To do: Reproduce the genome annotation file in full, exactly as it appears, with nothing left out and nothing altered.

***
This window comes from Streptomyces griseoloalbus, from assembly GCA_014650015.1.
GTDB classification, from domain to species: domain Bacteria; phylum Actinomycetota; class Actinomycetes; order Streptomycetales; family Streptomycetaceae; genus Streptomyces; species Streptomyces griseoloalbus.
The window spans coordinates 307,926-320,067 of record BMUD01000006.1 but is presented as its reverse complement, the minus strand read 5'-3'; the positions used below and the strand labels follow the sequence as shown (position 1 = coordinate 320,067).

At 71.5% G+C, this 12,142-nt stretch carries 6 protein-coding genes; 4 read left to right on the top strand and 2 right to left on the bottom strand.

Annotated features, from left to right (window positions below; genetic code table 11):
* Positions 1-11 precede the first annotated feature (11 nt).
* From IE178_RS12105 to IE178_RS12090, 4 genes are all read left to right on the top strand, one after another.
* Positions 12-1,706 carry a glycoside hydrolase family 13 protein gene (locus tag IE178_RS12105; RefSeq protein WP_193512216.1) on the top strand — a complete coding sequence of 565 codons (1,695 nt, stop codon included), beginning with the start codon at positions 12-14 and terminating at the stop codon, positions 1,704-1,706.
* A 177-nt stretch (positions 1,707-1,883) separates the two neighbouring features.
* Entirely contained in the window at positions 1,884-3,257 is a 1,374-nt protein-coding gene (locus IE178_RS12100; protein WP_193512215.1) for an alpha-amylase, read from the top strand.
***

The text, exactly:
This window comes from Streptomyces griseoloalbus, from assembly GCA_014650015.1.
GTDB classification, from domain to species: domain Bacteria; phylum Actinomycetota; class Actinomycetes; order Streptomycetales; family Streptomycetaceae; genus Streptomyces; species Streptomyces griseoloalbus.
The window spans coordinates 307,926-320,067 of record BMUD01000006.1 but is presented as its reverse complement, the minus strand read 5'-3'; the positions used below and the strand labels follow the sequence as shown (position 1 = coordinate 320,067).

At 71.5% G+C, this 12,142-nt stretch carries 6 protein-coding genes; 4 read left to right on the top strand and 2 right to left on the bottom strand.

Annotated features, from left to right (window positions below; genetic code table 11):
* Positions 1-11 precede the first annotated feature (11 nt).
* From IE178_RS12105 to IE178_RS12090, 4 genes are all read left to right on the top strand, one after another.
* Positions 12-1,706 carry a glycoside hydrolase family 13 protein gene (locus tag IE178_RS12105; RefSeq protein WP_193512216.1) on the top strand — a complete coding sequence of 565 codons (1,695 nt, stop codon included), beginning with the start codon at positions 12-14 and terminating at the stop codon, positions 1,704-1,706.
* A 177-nt stretch (positions 1,707-1,883) separates the two neighbouring features.
* Entirely contained in the window at positions 1,884-3,257 is a 1,374-nt protein-coding gene (locus IE178_RS12100; protein WP_193512215.1) for an alpha-amylase, read from the top strand.